IGF-I stimulated ERK1/2 activation in HT-29 cells was detected at 30 min of IGF-I treatment, and luteolin inhibited the phosphorylation of ERK1/2 in the absence or presence of IGF-I treatment (Figure 6). Because ERK1/2 activation was reported to lead to the activation of the protein phosphatase CDC25c during the G2/M transition of cell cycle progression [26], we subsequently attempted to determine whether luteolin treatment results in a reduction in the phosphorylation of CDC25c. The levels of P-CDC25c were increased at 30 min after IGF-I addition and significantly reduced in cells treated with luteolin, regardless of whether or not the HT-29 cells were treated with IGF-I (Figure 6C).

thumbnailFigure 6. Luteolin inhibits IGF-I-induced ERK1/2 and CDC25c activation in HT-29 cells. Cells were plated and treated as described in Figure 4. Total lysates were prepared and immunoblot analyses were conducted with antibodies raised against P-ERK1/2, ERK1/2, P-CDC25c, CDC25c, or β-actin. (A) Photographs of the chemiluminescent detection of the blots, which were representative of three independent experiments, were shown. (B, C) The levels of P-ERK1/2 to its own ERK1/2 control band (B) and those of P-CDC25c to its own CDC25c control band (C) on immunoblots were quantified via densitometric scanning of the exposed films, and the control levels (0 μmol/L luteolin, without IGF-I stimulation) were set at 1. Each bar represents the mean ± SEM (n = 3). *Different from 0 μmol/L of luteolin at a stimulation time, P < 0.05.

Discussion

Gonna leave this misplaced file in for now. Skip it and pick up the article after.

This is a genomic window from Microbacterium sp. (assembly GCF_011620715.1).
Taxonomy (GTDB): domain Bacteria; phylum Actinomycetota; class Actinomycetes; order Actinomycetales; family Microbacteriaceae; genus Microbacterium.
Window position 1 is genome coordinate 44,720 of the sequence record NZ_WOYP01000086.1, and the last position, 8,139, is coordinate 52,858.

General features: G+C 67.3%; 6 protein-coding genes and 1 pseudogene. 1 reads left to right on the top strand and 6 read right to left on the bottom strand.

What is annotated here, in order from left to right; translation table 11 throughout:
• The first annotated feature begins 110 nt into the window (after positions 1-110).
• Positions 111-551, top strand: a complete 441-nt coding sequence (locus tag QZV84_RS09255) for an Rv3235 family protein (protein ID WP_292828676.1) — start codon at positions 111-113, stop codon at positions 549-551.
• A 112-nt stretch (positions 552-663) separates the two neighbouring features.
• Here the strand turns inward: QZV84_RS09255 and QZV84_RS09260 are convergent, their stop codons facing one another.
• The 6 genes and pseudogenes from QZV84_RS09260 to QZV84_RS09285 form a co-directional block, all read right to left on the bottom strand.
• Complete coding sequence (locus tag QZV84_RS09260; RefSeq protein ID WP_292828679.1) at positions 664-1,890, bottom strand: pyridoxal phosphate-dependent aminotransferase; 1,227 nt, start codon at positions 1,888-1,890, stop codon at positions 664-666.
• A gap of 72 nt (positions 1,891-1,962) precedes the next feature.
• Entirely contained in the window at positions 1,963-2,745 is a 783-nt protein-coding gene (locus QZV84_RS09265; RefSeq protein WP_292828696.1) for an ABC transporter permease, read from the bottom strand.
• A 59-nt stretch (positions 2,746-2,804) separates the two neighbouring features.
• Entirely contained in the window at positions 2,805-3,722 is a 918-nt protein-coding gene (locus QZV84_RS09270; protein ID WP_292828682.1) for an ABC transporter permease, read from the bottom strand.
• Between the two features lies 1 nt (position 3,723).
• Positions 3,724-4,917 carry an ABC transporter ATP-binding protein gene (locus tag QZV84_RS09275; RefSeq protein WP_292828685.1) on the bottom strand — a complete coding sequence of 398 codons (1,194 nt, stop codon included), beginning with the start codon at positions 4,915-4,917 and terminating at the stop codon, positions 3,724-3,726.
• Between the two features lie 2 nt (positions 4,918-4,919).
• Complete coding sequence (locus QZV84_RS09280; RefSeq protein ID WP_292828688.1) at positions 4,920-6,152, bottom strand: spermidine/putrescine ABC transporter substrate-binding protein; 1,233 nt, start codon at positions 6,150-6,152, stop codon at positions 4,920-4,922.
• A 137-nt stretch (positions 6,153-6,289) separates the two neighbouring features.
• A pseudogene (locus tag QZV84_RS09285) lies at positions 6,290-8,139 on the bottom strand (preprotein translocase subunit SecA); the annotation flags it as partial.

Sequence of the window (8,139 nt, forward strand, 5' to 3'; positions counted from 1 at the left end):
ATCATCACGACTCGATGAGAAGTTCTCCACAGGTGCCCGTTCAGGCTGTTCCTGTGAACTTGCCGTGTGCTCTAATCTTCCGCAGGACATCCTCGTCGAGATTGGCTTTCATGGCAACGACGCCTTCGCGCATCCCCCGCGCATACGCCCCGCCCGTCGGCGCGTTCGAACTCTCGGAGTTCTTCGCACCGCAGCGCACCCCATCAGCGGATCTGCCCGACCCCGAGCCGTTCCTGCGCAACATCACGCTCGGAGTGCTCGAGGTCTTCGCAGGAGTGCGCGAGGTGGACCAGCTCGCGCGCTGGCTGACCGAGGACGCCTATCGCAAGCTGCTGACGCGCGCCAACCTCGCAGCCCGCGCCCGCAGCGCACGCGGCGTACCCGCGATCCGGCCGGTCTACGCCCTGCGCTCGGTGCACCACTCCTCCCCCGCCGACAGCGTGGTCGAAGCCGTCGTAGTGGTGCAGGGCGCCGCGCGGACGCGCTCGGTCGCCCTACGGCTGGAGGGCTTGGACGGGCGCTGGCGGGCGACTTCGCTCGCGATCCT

The IGF system (IGF-I, IGF-II, IGF-binding protein, and IGF-IR) performs an important role in the growth of various cancer cells, including colon cancer cells [8,27]. We have reported previously that luteolin inhibited the proliferation of HT-29 human colon cancer cells by inducing cell cycle arrest and apoptosis [21]. The results of a previous study revealed that luteolin reduced the expression of cyclin D1 and cyclin B1 and inhibited the activities of CDKs, thereby suppressing HT-29 cell cycle progression. Additionally, luteolin induced the activation of caspases and reduced the levels of proteins involved in the suppression of apoptosis, including Bcl-xL and Mdm-2 [21]. Thus, in the present study, we explored the upstream signals that are important for the regulation of cell cycle progression and apoptosis in HT-29 cells. Our previous data demonstrated that HT-29 cells synthesized and secreted IGF-II and expressed IGF-IR, and that IGF-II stimulated HT-29 cell growth via an autocrine mechanism [10,28]. Kim et al. also reported that the reduction of IGF-II secretion in Caco-2 colon cancer cells inhibited cell growth [11]. Using PC-3 and DU145 human prostate cancer cells, Fang et al. [29] have demonstrated that luteolin inhibits the IGF-I-induced activation of IGF-IR and AKT as well as the downstream targets of AKT, p70S6K1, GSK-3β, and FKHR/FKHRL1. In the present study, we demonstrate that, in HT-29 human colon carcinoma cells, luteolin 1) reduces IGF-II secretion; 2) inhibits the growth-stimulatory effects of IGF-I; 3) reduces the levels of IGF-IR transcripts and the IGF-IR precursor protein; 4) reduces the IGF-I-induced tyrosine phosphorylation of IGF-IRβ and the association of p85 with IGF-IRβ; 5) inhibits IGF-I-induced PI3K activity 6) inhibits IGF-I-induced Akt activation; and 7) inhibits the IGF-I-induced phosphorylation of ERK1/2 and CDC25c. These results indicate that the reduction in IGF-II secretion and changes in IGF-IR signaling by luteolin may be important factors underlying the growth-inhibitory effects of HT-29 cells. Additionally, we have demonstrated that luteolin directly inhibits the activity of PI3K in a cell-free system.